God wills it! The bitter fruits of fundamentalism
From Griffith REVIEW Edition 7: The Lure of Fundamentalism
© Copyright Griffith University & the author.
Written by Murray Sayle (dec.)
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Murray Sayle's biography and other articles by this writer
In any case history, insofar as it keeps alive the
memory of past wrongs, is not helpful for the future.
– Antony Black, Muslim Political Thought, 2001
Painful to look at, impossible to look away – the Holy Land of half humanity holds us all in an agonising grip. The distraction of Iraq has barely slowed our daily dose of torn-up roadmaps, bombs, bullets and bulldozers, shrill charge and countercharge. What is the curse on that small corner of the world, where three closely related faiths endlessly invoke peace? Was there a fork in the road, and if so, where was it and when? The stakes go far beyond the Middle East – threatening us all with militant fundamentalism, an end to the toleration that has long kept religion and reason away from each other's throats and has thus preserved our fragile civilisation. In five wars there, months of travel and a mountain of reading, I have wrestled with these questions, hoping at least to glimpse a way forward. This is an account of that long search.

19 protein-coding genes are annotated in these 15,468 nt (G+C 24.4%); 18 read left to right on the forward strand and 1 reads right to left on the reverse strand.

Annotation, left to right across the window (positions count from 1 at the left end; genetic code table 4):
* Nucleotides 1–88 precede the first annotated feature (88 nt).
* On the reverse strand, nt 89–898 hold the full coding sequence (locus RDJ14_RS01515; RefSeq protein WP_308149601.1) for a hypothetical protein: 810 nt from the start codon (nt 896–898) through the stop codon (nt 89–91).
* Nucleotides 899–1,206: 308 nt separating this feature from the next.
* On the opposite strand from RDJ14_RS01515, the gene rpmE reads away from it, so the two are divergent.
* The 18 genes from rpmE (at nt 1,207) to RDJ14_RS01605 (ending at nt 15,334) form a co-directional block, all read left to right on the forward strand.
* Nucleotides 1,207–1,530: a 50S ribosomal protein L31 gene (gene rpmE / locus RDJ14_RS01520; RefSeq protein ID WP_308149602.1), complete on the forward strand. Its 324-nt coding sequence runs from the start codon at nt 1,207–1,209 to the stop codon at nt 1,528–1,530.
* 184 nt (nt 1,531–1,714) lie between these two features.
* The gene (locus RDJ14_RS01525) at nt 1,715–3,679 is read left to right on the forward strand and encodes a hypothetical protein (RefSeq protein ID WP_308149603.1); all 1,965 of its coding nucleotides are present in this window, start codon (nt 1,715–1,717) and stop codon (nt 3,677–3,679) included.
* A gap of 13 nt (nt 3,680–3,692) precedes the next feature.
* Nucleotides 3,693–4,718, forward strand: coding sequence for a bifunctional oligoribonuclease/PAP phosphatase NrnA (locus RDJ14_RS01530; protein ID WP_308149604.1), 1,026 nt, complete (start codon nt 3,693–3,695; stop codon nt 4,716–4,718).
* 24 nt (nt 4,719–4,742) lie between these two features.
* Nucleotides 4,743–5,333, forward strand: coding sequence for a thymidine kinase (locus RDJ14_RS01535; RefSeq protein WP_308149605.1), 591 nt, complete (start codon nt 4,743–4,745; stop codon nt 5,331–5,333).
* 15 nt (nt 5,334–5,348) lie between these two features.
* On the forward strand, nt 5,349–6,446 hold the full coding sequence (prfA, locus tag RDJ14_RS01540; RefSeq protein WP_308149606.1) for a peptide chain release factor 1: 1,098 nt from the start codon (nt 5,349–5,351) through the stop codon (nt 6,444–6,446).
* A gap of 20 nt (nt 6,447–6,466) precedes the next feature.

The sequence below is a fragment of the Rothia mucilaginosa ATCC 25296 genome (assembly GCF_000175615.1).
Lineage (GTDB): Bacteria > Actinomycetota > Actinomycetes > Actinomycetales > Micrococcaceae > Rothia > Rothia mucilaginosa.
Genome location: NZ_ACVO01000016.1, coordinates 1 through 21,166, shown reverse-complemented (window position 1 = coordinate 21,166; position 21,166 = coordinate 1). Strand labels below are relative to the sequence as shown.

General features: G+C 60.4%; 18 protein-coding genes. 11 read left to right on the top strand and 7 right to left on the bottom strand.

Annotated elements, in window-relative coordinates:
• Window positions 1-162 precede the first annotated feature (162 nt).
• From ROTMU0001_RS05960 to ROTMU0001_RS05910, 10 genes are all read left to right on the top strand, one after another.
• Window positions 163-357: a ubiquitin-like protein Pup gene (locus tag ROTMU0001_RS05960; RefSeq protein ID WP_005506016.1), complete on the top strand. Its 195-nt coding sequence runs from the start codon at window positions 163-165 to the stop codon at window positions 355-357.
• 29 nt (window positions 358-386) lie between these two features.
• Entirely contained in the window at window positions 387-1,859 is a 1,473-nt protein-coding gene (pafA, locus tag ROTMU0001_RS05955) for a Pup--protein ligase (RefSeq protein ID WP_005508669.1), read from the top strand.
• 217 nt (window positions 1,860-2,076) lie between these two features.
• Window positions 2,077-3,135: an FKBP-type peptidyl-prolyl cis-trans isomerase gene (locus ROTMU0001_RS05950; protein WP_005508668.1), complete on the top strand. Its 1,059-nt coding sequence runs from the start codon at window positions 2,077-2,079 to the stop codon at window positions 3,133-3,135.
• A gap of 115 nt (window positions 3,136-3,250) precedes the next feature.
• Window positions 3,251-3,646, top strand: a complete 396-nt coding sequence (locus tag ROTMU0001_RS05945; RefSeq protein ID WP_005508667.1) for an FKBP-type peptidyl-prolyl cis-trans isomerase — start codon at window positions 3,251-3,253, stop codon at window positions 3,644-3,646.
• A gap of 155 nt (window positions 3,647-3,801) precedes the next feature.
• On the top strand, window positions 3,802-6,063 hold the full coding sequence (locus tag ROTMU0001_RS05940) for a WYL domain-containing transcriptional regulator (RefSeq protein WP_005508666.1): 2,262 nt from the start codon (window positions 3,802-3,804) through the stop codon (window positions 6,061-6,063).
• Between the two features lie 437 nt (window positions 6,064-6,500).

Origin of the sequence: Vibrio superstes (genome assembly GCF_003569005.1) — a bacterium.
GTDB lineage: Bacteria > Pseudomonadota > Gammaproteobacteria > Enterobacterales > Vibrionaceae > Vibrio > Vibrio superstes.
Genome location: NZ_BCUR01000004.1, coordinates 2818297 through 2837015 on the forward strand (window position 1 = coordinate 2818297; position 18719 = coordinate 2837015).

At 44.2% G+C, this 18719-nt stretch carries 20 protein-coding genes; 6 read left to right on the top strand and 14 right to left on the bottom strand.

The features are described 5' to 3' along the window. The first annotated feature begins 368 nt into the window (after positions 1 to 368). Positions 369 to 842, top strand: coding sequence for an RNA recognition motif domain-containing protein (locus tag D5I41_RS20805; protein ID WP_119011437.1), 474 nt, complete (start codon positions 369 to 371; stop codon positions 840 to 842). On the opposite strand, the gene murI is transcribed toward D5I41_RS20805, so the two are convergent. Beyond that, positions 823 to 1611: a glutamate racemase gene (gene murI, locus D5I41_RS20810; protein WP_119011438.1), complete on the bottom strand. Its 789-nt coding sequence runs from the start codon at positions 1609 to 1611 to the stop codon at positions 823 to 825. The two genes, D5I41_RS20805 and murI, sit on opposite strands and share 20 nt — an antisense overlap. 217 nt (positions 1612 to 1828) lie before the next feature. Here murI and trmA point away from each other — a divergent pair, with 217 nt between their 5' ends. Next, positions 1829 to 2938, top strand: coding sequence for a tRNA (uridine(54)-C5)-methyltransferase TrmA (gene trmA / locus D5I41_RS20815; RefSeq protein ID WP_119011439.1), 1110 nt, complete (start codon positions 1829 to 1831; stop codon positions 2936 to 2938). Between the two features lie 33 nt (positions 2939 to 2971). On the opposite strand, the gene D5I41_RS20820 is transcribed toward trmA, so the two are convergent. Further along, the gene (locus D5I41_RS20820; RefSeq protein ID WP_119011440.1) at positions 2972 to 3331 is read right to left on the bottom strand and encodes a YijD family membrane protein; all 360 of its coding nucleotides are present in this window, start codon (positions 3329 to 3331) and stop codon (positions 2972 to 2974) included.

I first set foot in Israel at Lod Airport, the former Arab village of Lydda, and long before that, a centre of Jewish learning, just outside Tel Aviv on June 6, 1967, more than half a biblical lifetime ago, when I came to report my first war in the Middle East. Officially, Lod had closed the day before while Israeli fighter-bombers methodically destroyed the Egyptian air force on the ground. Unofficially, a few El Al strays, stranded by the sudden outbreak of a long-threatened war, were still braving the interception that never came. Some journalists talked their way onto the last flight from Cyprus; among them two reporters, Colin Simpson and myself, and two photographers, Don McCullin and Neil Libbert, then all of The Sunday Times, London. In the deserted arrival hall we split up, Simpson and McCullin to Jerusalem, the newsworthiest of the likely battlefields, Libbert and I to the Gaza Strip and Sinai, both held by Israel's strongest enemy, Egypt. We were to see the prototype of many wars to come – a fast high-tech victory over an inept Third-World enemy, a hated occupation, a spiral of violence with no end in sight. So long ago, so quickly won, the Six-Day War still goes on.
Libbert and I went to war in style, by taxi. Glad of any fare, our driver, Gershon Gari, dropped by his home to pick up his revolver, and we sped south. The Israeli Army we overtook was an amazing sight. I wrote in The Sunday Times of June 11, 1967: "Some of them wear uniforms and steel helmets, while others have odds and ends of civilian clothing and Jewish skullcaps. Half the transport is improvised. Officers drive their private cars, smeared with mud to make crude but effective desert camouflage.